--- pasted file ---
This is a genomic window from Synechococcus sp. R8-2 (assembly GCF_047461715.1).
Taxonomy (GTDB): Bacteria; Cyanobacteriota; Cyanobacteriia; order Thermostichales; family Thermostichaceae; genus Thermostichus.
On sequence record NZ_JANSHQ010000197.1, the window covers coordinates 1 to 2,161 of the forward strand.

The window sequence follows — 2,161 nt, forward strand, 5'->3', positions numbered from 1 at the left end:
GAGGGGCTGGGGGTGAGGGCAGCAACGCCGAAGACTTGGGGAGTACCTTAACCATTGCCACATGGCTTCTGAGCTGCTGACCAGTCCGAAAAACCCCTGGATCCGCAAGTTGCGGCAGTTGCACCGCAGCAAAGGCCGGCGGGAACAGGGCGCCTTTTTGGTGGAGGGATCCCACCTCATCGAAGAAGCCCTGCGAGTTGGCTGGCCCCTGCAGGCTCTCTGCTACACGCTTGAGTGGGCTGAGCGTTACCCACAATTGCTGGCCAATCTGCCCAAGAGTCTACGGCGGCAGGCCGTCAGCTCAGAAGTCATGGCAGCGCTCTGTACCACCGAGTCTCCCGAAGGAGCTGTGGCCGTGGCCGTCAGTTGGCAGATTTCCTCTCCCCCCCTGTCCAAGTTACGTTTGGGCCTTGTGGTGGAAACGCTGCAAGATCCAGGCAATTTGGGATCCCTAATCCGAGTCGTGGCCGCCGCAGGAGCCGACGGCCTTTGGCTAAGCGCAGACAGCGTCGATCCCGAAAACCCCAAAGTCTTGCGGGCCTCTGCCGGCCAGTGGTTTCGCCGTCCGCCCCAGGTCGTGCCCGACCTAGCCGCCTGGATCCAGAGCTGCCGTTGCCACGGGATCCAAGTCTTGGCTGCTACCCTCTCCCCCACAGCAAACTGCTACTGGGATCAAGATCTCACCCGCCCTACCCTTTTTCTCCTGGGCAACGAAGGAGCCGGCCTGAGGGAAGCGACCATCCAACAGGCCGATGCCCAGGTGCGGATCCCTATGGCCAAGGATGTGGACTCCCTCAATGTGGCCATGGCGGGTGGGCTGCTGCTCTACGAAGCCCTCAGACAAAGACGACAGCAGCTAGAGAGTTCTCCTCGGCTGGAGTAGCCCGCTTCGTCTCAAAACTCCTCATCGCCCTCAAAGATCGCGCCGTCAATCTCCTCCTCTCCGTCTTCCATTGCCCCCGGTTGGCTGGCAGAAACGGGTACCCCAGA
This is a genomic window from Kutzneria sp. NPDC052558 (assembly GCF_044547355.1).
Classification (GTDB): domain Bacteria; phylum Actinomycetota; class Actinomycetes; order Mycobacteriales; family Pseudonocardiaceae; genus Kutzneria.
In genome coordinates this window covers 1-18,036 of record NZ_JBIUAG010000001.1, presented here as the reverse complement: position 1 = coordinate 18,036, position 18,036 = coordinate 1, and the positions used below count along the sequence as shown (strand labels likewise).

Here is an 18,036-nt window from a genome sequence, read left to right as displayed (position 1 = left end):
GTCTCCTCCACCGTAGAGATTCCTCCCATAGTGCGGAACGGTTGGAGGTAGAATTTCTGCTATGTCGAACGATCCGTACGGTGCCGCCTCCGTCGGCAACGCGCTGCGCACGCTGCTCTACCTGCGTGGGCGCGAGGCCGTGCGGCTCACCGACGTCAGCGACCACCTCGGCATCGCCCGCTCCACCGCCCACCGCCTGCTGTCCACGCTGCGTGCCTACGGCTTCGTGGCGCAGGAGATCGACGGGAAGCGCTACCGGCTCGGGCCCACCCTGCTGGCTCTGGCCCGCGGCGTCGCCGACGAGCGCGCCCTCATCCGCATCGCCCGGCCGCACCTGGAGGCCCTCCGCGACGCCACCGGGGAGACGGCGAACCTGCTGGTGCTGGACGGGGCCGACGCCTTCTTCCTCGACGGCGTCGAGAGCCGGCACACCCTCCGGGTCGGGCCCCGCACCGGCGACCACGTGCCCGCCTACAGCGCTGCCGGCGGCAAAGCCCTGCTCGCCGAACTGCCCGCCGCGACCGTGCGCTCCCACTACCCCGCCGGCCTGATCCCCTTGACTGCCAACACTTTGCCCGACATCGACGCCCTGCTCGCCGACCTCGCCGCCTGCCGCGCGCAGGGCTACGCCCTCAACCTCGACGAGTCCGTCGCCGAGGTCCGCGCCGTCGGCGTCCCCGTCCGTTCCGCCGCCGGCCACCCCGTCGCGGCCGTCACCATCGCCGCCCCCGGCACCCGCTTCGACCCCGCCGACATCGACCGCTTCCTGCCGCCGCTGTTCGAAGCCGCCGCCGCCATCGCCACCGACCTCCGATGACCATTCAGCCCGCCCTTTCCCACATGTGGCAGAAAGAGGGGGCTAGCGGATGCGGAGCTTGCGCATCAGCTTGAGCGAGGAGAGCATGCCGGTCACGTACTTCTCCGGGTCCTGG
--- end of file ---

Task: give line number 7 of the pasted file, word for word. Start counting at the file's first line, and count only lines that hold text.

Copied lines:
Classification (GTDB): domain Bacteria; phylum Actinomycetota; class Actinomycetes; order Mycobacteriales; family Pseudonocardiaceae; genus Kutzneria.